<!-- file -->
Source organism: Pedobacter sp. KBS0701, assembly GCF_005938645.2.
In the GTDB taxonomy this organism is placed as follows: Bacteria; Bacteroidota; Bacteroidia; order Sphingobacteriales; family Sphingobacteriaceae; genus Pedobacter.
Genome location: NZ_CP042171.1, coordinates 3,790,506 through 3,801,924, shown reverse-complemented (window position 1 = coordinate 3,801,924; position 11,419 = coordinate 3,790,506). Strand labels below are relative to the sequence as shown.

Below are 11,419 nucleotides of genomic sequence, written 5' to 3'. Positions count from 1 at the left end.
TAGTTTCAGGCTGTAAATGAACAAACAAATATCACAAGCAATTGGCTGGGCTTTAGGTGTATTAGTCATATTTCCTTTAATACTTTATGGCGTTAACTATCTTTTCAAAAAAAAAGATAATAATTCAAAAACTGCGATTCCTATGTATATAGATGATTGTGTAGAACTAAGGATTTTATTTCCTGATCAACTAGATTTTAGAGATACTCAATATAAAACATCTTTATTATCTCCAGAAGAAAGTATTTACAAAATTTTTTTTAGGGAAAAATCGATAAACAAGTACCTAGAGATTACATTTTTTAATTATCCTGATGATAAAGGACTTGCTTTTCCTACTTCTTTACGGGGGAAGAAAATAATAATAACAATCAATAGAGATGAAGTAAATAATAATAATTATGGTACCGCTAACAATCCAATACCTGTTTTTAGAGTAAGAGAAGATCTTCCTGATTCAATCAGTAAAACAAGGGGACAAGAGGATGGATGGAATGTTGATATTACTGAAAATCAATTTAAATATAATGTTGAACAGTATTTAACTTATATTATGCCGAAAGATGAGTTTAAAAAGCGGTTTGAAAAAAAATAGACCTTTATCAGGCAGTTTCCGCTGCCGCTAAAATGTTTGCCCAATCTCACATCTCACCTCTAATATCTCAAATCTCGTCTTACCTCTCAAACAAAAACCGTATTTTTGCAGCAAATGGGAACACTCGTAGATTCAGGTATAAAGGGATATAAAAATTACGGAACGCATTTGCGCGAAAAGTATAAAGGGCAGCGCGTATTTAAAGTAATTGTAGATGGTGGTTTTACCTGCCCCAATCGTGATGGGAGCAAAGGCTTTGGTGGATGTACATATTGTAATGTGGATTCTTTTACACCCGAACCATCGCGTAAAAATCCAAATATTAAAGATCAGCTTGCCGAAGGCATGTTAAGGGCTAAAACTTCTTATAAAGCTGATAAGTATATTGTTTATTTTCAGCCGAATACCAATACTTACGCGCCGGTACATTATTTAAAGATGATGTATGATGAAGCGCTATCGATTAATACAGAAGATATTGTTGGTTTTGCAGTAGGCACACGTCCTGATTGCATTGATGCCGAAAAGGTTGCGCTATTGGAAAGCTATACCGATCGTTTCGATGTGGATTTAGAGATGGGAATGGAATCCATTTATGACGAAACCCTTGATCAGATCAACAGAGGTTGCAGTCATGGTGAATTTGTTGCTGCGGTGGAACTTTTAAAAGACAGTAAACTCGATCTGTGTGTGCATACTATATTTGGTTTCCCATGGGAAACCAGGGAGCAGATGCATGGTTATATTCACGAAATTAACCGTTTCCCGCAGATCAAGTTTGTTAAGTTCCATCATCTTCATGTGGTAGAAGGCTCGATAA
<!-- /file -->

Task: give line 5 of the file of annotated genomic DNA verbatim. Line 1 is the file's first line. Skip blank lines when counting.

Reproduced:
TAGTTTCAGGCTGTAAATGAACAAACAAATATCACAAGCAATTGGCTGGGCTTTAGGTGTATTAGTCATATTTCCTTTAATACTTTATGGCGTTAACTATCTTTTCAAAAAAAAAGATAATAATTCAAAAACTGCGATTCCTATGTATATAGATGATTGTGTAGAACTAAGGATTTTATTTCCTGATCAACTAGATTTTAGAGATACTCAATATAAAACATCTTTATTATCTCCAGAAGAAAGTATTTACAAAATTTTTTTTAGGGAAAAATCGATAAACAAGTACCTAGAGATTACATTTTTTAATTATCCTGATGATAAAGGACTTGCTTTTCCTACTTCTTTACGGGGGAAGAAAATAATAATAACAATCAATAGAGATGAAGTAAATAATAATAATTATGGTACCGCTAACAATCCAATACCTGTTTTTAGAGTAAGAGAAGATCTTCCTGATTCAATCAGTAAAACAAGGGGACAAGAGGATGGATGGAATGTTGATATTACTGAAAATCAATTTAAATATAATGTTGAACAGTATTTAACTTATATTATGCCGAAAGATGAGTTTAAAAAGCGGTTTGAAAAAAAATAGACCTTTATCAGGCAGTTTCCGCTGCCGCTAAAATGTTTGCCCAATCTCACATCTCACCTCTAATATCTCAAATCTCGTCTTACCTCTCAAACAAAAACCGTATTTTTGCAGCAAATGGGAACACTCGTAGATTCAGGTATAAAGGGATATAAAAATTACGGAACGCATTTGCGCGAAAAGTATAAAGGGCAGCGCGTATTTAAAGTAATTGTAGATGGTGGTTTTACCTGCCCCAATCGTGATGGGAGCAAAGGCTTTGGTGGATGTACATATTGTAATGTGGATTCTTTTACACCCGAACCATCGCGTAAAAATCCAAATATTAAAGATCAGCTTGCCGAAGGCATGTTAAGGGCTAAAACTTCTTATAAAGCTGATAAGTATATTGTTTATTTTCAGCCGAATACCAATACTTACGCGCCGGTACATTATTTAAAGATGATGTATGATGAAGCGCTATCGATTAATACAGAAGATATTGTTGGTTTTGCAGTAGGCACACGTCCTGATTGCATTGATGCCGAAAAGGTTGCGCTATTGGAAAGCTATACCGATCGTTTCGATGTGGATTTAGAGATGGGAATGGAATCCATTTATGACGAAACCCTTGATCAGATCAACAGAGGTTGCAGTCATGGTGAATTTGTTGCTGCGGTGGAACTTTTAAAAGACAGTAAACTCGATCTGTGTGTGCATACTATATTTGGTTTCCCATGGGAAACCAGGGAGCAGATGCATGGTTATATTCACGAAATTAACCGTTTCCCGCAGATCAAGTTTGTTAAGTTCCATCATCTTCATGTGGTAGAAGGCTCGATAA